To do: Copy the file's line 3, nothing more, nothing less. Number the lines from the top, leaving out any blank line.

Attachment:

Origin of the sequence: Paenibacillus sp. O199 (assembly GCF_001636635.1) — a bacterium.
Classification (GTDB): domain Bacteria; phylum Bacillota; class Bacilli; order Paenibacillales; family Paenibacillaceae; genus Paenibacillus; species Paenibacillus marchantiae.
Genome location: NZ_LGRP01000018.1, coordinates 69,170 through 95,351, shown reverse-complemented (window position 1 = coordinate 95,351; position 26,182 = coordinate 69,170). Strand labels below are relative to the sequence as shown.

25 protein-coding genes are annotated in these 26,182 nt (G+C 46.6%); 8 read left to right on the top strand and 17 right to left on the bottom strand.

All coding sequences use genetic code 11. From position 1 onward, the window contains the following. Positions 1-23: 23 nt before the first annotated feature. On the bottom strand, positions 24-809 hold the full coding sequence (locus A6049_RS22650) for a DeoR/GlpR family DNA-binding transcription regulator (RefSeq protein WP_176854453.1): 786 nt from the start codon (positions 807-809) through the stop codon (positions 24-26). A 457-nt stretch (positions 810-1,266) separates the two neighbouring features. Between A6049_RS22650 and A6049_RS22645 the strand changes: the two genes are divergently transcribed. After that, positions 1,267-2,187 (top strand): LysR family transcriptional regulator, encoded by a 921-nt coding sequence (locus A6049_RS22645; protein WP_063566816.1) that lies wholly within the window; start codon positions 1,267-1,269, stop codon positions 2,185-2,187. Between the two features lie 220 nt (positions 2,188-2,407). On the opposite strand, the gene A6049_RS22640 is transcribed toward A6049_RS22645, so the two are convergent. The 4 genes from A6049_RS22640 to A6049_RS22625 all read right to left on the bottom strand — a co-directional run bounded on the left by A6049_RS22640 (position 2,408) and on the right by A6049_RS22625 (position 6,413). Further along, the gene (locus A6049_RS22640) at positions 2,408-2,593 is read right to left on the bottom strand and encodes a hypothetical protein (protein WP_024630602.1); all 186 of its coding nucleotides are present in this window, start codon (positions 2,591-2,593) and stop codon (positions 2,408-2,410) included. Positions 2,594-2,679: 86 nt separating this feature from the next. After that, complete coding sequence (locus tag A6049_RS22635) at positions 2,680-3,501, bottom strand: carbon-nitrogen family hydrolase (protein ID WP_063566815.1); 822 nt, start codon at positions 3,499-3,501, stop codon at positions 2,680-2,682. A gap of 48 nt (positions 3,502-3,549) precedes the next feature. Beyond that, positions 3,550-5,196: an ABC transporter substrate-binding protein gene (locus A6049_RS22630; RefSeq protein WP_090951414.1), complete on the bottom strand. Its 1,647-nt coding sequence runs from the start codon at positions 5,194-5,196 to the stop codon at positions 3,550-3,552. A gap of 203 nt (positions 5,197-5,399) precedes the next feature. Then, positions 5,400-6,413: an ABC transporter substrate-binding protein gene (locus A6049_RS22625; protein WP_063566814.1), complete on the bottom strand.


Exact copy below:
Genome location: NZ_LGRP01000018.1, coordinates 69,170 through 95,351, shown reverse-complemented (window position 1 = coordinate 95,351; position 26,182 = coordinate 69,170). Strand labels below are relative to the sequence as shown.